Recently, the Kembangan grassroots organization created an event called ONE Community. Several friends and I were unusually excited by the notion of community service (perhaps as a result of powerful encouragement by our schools) – we swiftly decided to volunteer. So on this particular gloomy and overcast Sunday morning, we devoted ourselves to serving others.
The music of the karung guni horn diffuses along the serene little avenue. An old Mitsubishi truck growls towards us, producing a hoarse, grumpy noise that I thought only a tractor could produce. On a tiny grass patch along the fringe of the street, I relieve myself of the last bundle of newspapers that we had to carry from a donor resident’s home. The truck comes to a halt right beside our bundle of newspapers. With an air of lethargy, a the truck driver comes down from the truck and confronts us.
The man from the truck begins to rant about inequality, income, diesel prices, his family… We are getting increasingly tired of nodding our heads to stop his talking (if we were not already exhausted from hours of trekking). I try not to listen, but ears don’t have lids, so I’ve no choice but to listen to every single word of every single monotonous sentence. “You kids are messing up my life”, he suddenly exclaims. He had our curiosity, but now, he’s got our attention. How are we, even remotely, messing up his life?
This man turns out to be one of the many who feel the pinch – thanks to the government’s well-intentioned community service efforts. As governmental and charitable organizations beef up their efforts to reach out to the community and extend the tentacles of “love” and “compassion” to more people in the estate, some livelihoods are being threatened. Many services that the government had ignored are served by informal service-providers who use this opportunity to make a profit. However, as the government extends its hands into these thriving informal sectors, informal businessmen are hurt. The rag-and-bone uncle feels the pinch because of me and my friends volunteering under the banner of “charity” and “environmental protection”, which deprived him of his usual collection of newspapers – and therefore his income for the day. And here’s the most disturbing part of it all. It’s ironic that his man, who probably would qualify as a “beneficiary” of this charitable effort, despises this very particular charitable effort. Does he not feel the aura of community service?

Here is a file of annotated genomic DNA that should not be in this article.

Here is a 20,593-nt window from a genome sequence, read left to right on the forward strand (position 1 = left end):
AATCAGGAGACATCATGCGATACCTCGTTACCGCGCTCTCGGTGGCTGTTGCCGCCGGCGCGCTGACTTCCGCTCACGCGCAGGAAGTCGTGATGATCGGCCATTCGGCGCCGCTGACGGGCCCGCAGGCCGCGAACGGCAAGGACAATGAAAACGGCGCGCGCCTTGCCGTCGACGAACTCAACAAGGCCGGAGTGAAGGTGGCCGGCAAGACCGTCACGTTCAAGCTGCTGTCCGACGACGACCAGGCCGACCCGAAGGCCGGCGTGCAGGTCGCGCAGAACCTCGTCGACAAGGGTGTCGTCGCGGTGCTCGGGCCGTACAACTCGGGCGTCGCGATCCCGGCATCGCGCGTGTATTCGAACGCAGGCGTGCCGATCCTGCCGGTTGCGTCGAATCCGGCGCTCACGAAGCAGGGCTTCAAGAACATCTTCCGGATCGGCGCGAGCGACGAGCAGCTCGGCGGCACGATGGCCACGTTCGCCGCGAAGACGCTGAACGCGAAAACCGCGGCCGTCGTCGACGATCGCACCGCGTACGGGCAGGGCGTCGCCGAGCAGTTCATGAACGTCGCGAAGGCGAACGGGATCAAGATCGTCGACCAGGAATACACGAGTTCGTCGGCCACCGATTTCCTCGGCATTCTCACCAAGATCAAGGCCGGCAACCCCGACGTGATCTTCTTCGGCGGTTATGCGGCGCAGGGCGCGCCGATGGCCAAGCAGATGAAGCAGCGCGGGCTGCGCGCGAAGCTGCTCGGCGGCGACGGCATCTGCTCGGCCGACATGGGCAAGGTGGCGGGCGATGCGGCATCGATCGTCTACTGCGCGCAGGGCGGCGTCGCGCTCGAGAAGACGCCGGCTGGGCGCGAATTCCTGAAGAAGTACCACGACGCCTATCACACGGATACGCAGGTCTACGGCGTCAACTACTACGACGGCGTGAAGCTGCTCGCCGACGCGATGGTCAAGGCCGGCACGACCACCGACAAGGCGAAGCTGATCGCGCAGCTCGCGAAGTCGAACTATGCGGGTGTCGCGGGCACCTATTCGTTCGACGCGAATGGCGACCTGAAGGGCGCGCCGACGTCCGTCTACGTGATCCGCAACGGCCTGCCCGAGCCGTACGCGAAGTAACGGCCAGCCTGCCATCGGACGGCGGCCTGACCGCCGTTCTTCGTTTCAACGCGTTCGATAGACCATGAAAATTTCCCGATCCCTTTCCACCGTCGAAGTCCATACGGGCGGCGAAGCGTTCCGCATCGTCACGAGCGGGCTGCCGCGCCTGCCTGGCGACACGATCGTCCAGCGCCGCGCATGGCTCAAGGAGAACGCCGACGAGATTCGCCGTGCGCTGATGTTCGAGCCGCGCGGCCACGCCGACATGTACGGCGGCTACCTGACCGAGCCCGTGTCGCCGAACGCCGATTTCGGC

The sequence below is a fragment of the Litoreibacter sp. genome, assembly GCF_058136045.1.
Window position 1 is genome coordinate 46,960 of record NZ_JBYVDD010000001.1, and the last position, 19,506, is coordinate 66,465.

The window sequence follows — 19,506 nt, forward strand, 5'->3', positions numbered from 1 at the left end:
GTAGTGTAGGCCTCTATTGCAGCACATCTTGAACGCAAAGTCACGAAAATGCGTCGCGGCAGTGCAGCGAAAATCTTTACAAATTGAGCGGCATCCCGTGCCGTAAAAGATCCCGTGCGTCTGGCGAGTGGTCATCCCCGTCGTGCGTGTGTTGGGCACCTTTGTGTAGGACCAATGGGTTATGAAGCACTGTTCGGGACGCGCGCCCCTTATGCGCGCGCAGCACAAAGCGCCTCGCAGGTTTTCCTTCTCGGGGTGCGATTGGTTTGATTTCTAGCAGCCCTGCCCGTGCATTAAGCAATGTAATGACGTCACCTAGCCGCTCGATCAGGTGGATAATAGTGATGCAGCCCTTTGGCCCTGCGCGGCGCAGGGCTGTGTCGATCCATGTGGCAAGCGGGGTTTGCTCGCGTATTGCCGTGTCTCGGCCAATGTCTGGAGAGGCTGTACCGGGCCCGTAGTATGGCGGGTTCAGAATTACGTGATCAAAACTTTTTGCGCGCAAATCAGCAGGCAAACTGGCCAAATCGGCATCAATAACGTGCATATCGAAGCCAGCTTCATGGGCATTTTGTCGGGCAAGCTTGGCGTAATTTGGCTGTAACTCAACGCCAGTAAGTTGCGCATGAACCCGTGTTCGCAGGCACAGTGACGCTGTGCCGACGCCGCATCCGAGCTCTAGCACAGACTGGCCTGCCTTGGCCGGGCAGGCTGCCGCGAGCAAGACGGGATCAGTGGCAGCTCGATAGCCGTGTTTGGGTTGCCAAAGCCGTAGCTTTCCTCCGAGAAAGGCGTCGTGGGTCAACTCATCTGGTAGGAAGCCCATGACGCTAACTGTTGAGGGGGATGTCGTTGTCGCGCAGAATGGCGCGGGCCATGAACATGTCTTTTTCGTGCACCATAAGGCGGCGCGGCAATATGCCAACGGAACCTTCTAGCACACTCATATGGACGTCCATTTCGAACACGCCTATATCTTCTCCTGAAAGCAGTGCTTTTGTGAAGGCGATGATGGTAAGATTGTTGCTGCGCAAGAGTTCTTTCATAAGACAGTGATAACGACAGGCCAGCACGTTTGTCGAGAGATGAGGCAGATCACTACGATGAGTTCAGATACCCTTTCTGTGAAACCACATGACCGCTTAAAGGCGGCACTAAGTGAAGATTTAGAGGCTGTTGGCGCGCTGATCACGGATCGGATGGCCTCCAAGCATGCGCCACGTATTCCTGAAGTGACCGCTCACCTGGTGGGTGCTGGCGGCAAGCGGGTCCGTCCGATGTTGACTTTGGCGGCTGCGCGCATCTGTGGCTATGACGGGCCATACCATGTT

So we come to the astonishing and unnerving conclusion that even community service proves to be a double-edged sword. After all, how can we expect to really do “good” to society, in a world where a tree’s death gives a mushroom life; where one man’s junk gives another man bread? As I excite from self-gratification and feel the halo above my head, I cannot prevent myself from thinking that, damn it, at the same time, I just successfully deprived a hardworking man of his income. “You are doing this out of a good, kind heart”, says the karung guni, “But I have to feed my family too.”
Finally, the aged Mitsubishi truck growls into the distance. In the unnerving emptiness of the truck’s trunk, I could only imagine heaps of newspapers.